Indian cinema is like a massive bouquet of wildflowers of different colours and smells. You really can't judge "Policegiri", Sanjay Dutt's hefty homage to hero-giri completed before serving the remainder of his prison term, against the soft gently-undulating movements of the week's other release "Lootera". If Vikramaditya Motwane's film is soft-petalled rose, "Policegiri" is a wild cactus flower from the desert.
Why cactus? The landscape is populated with pricks, you see.
It's a roaring 21-gun salute to the traditional mainstream cinema's ongoing obsession with the corruption-cleansing cop who goes on a rampage. The anti-establishment figure from Prakash Mehra's "Zanjeer" has been slyly transformed into the khakee-coloured law-enforcer with shades of grey.
Like Ajay Devgn in "Singham", Akshay Kumar in "Rowdy Rathore" and Salman Khan in "Dabangg", Sanjay in "Policegiri" is a morally ambivalent do-gooder who bends rules to restore order in an inherently anarchic lawless town somewhere on the Andhra Pradesh border (hence the thick accents of junior artistes who seem to have seen better 'daze') run by a powerful goon-politician
That the buffoon of a goon is played repeatedly by Prakash Raj is a boon. This talented actor from Priyadrshan's unforgettable "Kanchivaram" plays the same rowdy idiosyncratic neta in almost every Hindi remake of a South Indian cop-on-a-cocky-trail remake. And he revitalises the character each time!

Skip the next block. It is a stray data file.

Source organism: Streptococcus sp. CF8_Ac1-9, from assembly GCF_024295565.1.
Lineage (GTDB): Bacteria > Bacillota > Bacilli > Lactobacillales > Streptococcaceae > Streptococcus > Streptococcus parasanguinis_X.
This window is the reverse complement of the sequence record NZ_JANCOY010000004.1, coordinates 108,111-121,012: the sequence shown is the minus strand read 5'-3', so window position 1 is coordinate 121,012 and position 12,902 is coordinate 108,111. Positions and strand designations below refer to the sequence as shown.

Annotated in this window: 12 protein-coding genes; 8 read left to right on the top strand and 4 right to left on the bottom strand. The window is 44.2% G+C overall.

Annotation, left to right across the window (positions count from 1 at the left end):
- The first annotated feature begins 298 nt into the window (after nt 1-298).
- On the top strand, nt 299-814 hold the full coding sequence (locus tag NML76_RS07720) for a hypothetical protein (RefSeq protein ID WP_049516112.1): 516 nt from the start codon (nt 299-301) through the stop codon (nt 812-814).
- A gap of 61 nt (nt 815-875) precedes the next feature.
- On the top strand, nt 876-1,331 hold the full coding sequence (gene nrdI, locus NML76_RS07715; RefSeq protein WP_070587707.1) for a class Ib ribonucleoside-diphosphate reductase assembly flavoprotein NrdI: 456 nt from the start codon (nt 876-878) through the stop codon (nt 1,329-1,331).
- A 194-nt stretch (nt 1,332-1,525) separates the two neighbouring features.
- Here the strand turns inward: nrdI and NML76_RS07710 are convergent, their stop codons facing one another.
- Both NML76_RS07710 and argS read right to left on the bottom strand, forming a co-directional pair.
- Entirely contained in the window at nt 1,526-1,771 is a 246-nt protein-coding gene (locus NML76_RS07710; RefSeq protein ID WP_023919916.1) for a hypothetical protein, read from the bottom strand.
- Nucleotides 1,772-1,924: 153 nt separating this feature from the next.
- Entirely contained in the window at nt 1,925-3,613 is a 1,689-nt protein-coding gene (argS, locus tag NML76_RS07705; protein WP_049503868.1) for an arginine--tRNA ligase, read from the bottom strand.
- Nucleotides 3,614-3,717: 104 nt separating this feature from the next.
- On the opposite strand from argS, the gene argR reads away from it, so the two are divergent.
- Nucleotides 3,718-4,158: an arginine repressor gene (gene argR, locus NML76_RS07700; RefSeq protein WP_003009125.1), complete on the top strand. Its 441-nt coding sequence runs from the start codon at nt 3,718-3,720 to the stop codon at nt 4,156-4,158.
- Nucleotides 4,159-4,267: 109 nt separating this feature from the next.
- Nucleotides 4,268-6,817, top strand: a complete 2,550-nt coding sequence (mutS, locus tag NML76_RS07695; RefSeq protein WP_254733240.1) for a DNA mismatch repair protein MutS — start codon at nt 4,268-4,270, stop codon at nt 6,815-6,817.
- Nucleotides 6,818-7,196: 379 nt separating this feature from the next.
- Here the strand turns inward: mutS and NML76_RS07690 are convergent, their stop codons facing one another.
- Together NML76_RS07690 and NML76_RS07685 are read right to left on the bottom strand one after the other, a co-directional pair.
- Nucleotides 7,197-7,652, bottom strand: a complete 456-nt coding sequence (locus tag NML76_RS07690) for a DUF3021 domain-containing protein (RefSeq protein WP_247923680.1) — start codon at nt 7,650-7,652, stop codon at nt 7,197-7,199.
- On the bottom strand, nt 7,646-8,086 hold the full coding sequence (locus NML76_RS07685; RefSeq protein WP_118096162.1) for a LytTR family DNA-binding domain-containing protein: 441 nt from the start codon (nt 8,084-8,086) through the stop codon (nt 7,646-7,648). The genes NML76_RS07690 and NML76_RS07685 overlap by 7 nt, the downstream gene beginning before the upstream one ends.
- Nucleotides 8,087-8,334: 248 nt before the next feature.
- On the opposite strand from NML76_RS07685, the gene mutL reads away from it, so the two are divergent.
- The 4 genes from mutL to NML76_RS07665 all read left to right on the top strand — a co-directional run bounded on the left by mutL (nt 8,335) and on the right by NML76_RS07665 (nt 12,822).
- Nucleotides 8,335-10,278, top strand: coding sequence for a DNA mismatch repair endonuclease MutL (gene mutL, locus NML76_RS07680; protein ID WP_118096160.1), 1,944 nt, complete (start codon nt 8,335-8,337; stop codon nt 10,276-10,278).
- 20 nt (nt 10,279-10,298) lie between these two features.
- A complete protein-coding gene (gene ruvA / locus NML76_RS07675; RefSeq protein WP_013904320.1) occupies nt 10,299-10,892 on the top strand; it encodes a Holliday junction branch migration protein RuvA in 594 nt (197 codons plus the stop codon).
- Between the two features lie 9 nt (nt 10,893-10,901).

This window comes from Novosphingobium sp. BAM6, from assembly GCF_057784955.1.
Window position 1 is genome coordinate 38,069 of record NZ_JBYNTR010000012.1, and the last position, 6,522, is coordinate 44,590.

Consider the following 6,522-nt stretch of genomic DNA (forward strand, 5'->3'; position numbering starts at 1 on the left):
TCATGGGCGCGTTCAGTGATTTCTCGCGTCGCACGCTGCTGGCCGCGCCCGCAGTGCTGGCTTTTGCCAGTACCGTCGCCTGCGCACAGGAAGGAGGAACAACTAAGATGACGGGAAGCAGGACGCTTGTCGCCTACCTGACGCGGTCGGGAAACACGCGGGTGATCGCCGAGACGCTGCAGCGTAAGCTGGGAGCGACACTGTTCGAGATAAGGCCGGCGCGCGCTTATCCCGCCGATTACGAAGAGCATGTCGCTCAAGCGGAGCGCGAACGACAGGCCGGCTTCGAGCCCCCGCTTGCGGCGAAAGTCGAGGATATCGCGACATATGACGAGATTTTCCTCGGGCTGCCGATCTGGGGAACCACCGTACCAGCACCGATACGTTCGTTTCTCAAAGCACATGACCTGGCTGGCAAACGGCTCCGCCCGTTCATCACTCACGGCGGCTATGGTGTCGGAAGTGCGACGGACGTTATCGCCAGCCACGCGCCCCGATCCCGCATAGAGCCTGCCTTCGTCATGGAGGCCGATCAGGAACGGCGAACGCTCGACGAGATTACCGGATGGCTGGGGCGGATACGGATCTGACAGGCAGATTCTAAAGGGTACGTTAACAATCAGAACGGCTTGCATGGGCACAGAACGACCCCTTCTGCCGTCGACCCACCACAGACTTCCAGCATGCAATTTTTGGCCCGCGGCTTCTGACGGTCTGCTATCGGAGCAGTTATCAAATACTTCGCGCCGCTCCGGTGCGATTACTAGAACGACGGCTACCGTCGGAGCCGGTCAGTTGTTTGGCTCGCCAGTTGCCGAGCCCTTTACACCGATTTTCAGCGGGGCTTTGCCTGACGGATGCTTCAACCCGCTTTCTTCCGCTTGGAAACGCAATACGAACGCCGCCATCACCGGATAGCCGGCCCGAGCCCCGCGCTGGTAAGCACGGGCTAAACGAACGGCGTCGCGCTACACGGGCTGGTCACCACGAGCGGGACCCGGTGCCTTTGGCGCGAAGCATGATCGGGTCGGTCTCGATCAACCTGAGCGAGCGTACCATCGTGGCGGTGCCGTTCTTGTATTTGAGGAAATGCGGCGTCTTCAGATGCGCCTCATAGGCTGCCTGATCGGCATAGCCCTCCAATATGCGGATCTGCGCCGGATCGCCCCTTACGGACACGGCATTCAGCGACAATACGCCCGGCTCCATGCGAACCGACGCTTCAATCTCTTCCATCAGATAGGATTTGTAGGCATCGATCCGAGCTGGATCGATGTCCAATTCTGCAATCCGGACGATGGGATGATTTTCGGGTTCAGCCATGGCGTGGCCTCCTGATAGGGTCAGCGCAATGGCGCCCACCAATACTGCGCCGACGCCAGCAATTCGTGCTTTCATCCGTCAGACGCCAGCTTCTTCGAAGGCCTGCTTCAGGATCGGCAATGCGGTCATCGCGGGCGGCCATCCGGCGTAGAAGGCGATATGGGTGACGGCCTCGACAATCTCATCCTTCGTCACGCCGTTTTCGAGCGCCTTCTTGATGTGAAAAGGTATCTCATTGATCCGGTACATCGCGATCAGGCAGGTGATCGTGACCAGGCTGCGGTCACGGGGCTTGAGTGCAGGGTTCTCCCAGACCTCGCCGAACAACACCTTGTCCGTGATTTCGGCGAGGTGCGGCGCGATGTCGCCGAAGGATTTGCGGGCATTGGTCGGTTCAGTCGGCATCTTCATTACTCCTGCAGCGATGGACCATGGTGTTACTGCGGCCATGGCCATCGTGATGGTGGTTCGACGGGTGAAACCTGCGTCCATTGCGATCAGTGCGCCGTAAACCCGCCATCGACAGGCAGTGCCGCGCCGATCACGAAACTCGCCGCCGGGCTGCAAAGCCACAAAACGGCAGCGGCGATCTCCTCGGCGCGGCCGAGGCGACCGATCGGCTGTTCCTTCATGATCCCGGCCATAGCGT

Here in "Policegiri" Prakash Raj is a howl as a music-loving ganglord. In various self consciously staged confrontation scenes with Sanjay, Paraksh Raj is seen playing different musical instruments, from the piano to the tabla, quite badly we may add.
"I don't claim to be Mohammad Rafi in singing, but I am Mohammed Ali in my brute power," brags Prakash Raj's villainous character Nagori Subramnayam in scene after scene.
Well, good for him. Be warned the heroic adversary is formidable. Like Salman in "Dabangg", Sanjay's cop character is quirkily immoral. We are not supposed to judge this bovine cop adverserly just because he collects money wrapped in a newspaper from the gana-wala goon.
Flitting in and out of this tale of the goon-like coop and the gana-gata-goon is a romantic association between Sanjay and Prachi Desai. Age difference be damned, they even have a discreetly-done suhaag-raat scene where Prachi is allowed to make fun of Sanjay's dhalti umar(advancing age).
Ask Sanjay if he cares. He seems to sink into the fun quotient of the barbed jugalbandi with Prakash Raj without bothering with histrionic one-upmanship.
The fun part of "Policegiri" is that no one, not even director K. Ravi Kumar, seems to take the proceedings seriously. Even when gruesome killings happen, they are done in the spirit of a comic-book caper where the hero has forgotten his cape home and he certainly doesn't wear his underwear on top of his khakee pants.
Sanjay seems to revel in the absurdity of a crime drama where the law-maker seems to share an affinity to moral ambiguity with the law-breakers.
And provided you don't judge the film by the same yardsticks as "Lootera".